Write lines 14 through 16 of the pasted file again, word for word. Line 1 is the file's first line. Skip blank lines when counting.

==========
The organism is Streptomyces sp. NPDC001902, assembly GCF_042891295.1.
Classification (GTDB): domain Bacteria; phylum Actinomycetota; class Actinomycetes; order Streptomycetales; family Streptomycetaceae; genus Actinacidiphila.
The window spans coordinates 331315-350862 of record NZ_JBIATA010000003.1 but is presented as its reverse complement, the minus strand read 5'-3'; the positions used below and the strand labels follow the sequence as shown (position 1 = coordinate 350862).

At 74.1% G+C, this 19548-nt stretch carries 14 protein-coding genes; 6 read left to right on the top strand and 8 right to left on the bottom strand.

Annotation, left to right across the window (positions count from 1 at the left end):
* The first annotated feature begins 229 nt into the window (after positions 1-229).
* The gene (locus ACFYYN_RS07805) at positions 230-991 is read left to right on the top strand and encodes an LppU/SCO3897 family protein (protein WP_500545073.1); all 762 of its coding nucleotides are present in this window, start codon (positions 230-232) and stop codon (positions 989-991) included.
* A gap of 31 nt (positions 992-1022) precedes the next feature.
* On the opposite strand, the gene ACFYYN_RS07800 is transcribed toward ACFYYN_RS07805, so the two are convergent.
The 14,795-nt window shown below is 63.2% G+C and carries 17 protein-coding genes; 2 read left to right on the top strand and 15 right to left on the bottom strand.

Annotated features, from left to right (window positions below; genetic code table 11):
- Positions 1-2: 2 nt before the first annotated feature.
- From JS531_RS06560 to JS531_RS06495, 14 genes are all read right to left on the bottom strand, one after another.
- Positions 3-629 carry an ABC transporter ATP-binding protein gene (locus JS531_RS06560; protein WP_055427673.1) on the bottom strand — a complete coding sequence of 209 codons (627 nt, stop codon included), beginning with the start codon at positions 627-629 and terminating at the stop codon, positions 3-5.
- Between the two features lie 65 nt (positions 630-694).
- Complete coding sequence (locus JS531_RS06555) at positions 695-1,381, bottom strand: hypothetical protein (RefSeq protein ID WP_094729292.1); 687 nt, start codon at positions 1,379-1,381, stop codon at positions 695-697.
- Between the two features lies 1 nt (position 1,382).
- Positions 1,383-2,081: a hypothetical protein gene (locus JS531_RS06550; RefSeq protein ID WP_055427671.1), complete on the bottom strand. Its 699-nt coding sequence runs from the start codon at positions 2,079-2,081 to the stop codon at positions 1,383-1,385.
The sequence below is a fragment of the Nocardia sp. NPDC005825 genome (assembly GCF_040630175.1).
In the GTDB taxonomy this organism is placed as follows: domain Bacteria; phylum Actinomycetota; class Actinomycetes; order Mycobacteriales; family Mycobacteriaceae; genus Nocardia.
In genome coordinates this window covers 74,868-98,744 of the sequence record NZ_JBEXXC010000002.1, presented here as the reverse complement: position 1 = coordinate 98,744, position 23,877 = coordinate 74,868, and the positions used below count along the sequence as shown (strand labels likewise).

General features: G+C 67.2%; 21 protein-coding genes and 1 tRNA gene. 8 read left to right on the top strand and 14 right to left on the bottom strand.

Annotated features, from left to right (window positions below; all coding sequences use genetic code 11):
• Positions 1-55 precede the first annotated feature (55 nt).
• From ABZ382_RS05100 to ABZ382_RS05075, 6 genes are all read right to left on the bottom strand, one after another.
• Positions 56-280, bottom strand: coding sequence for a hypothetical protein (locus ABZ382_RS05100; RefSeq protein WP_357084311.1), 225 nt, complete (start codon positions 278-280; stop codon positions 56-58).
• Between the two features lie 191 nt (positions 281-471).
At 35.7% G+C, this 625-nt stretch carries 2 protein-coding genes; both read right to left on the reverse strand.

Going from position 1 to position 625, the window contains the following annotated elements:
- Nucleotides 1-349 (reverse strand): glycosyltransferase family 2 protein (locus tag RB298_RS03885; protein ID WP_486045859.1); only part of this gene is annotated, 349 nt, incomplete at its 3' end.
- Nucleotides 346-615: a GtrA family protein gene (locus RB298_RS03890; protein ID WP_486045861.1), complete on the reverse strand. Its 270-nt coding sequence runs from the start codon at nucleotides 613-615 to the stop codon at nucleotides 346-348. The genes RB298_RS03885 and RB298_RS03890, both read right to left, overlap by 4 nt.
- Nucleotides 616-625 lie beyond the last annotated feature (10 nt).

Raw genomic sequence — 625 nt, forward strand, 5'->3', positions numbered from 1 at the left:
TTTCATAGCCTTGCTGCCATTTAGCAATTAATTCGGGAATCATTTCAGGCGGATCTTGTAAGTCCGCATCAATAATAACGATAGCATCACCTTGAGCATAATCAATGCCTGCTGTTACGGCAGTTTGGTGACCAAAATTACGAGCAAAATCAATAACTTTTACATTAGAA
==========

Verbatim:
- Positions 3-629 carry an ABC transporter ATP-binding protein gene (locus JS531_RS06560; protein WP_055427673.1) on the bottom strand — a complete coding sequence of 209 codons (627 nt, stop codon included), beginning with the start codon at positions 627-629 and terminating at the stop codon, positions 3-5.
- Between the two features lie 65 nt (positions 630-694).
- Complete coding sequence (locus JS531_RS06555) at positions 695-1,381, bottom strand: hypothetical protein (RefSeq protein ID WP_094729292.1); 687 nt, start codon at positions 1,379-1,381, stop codon at positions 695-697.